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Here are some definitions of Dada: art movement, daddy, hobby-horse, nothing.
Take your pick - there certainly isn't any hard and fast definition but once you have seen it there is no mistaking it, so here are some examples:
Dada SaladClick thumbnail to view full-size
What Remains of Dada?
As one Dadist claimed: "All Art is shit. Dada is shit. But we shit in different colours." Whatever you may think of the pieces exhibited in MOMA or Tate Modern, they are we must assume, more or less the same as when they were constructed however tatty or knocked-together they may look (there is one near exception*).
A lot has been lost of course, or destroyed. Much was so spontaneous and ephemeral it is present only in the recorded recollections of those who were witness (or indeed participated).
As a consequence, the following guide is presented in three parts: Hardware, Software & Goneware.
Where the original did not survive, was lost or perhaps borrowed, another a replica might soon take its place. Dada was easily reproducible, especially when constructed from cheap and readily available materials.
Duchamp's ready-mades are a case in point - witness Bicycle Wheel and Fountain.
Collages were easily produced or reproduced and even damaged work was incorporated into the oeuvre or repaired (Duchamp again).
Famously, Duchamp's Large Glass (Unfinished) was badly damaged when being transported. Duchamps remarked "Completed." He nevertheless repaired it in later years.
Duchamps has provided us with perhaps the most durable and memorable Dadaist artworks, perhaps because many of them were already sturdy and intact when 'incoporated' into the artwork. This Donneés or Readymades ranged from handles to urinals, often requiring little more attention than a signature or title.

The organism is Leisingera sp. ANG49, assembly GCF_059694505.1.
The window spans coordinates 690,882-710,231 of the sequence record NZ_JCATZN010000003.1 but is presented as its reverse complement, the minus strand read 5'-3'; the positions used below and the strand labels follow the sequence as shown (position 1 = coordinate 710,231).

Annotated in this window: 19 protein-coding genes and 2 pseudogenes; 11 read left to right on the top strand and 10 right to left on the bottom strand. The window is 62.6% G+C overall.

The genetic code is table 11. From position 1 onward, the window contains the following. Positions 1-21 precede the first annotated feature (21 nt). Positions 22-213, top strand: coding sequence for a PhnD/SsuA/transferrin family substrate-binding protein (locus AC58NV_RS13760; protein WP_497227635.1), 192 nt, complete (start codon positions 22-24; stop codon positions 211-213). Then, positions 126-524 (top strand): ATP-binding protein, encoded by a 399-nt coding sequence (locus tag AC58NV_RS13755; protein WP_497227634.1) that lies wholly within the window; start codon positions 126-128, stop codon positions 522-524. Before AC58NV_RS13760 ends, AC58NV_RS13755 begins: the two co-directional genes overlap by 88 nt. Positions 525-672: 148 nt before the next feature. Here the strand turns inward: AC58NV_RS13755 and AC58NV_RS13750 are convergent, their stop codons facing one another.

Others were highly elaborated constructions created over many years, often springing or borrowing from previous creations, themselves often only simulcra - witness the chocolate grinder and its gradual incorporation into The Large Glass.
Conversely, Étant donnés, worked at in secret when it was assumed he had abandoned art for chess, is more-or-less based on a carefully developed trompe d'oeil .
But even this enigmatic work with its sinister, collaborative atmosphere is itself subverted when we look at Duchamps own plans for and images of its construction.
Duchamps rarely let an idea go to waste, replicating and producing work that invited inspection, but seemed to give little away.
Étant donnés 1. la chute d’eau, 2. le gaz d’éclairage
Given: 1. The Waterfall, 2. The Illuminating Gas is now at the Philadelphia Museum of Art and offers through two small holes in a heavy wooden door a glimpse of Duchamps' enigma.
Like a peeping Tom the viewer, unsure as to what he is about to see collaborates with the artist in indulging in this nefarious-seeming yet innocent activity.
And what do we see? A naked woman with her pudenda exposed, lying in pastoral setting holding a gas lamp aloft.
And what else do we see? Well if we were to take a trip round the back of this installation we would see a rather ramshackle affair, a rather flimsy (but nevertheless wonderfully effective) 'smoke and mirrors' contraption that belies the secretive and carefully presented surface it presents to the gallery visitor.
Étant donnés:- Behind The ScenesClick thumbnail to view full-size
Much of Dada was language and letters - concretised in newspaper cuttings turned into short, punchy slogans more often than not promoting Dada!
Simultaneously collages were being created for more or less the first tiime.
Equally, lines of print were cut-up to make new 'random' poems.
CollageClick thumbnail to view full-size
Much of Dada was supremely ephemeral, off-the-cuff and on the spot. Whether these fleeting expressions of the Dadist mind were strange sounds or voices, shouted insults or improvised poems, all we have is the recorded memories of those who took part.
One marvellous example features
The One Hundreth Birthday of Gottfried Keller
Einstein Kut-upClick thumbnail to view full-size
As I worked my way through this Hub using a rudimentary template to guide me, a number of electronic images presented themselves to me. I gave them some Dadaist treatment more or less on the spur of the moment.
What's It All About?
Dada's 'meaning' is down to the individual. But it is clear that Dada wasn't out to serve the refined palettes of early twentieth-century art lovers.
It is entertaining, disconcerting intriguing and often strangely beautiful, whether the artist liked it or not.
Littérature was a literary magazine edited by André Breton, Philippe Soupault, and Louis Aragon.
In Berlin, Club Dada ran from 1918 to 1923, and included attendees such as artists Johannes Baader, George Grosz, Hannah Hoch, and Raoul Hausmann.
Dada Sum Directions!
Dada: Nice but Nuts, or just Nasty?
and we laughed
3 Dada ABCs
Very Contemporary, Yet Scrabble Chthonic
- Early Dadaists
Dada. Art and Anti Art by Hans Richter
Dada. Art and Anti Art by Hans Richter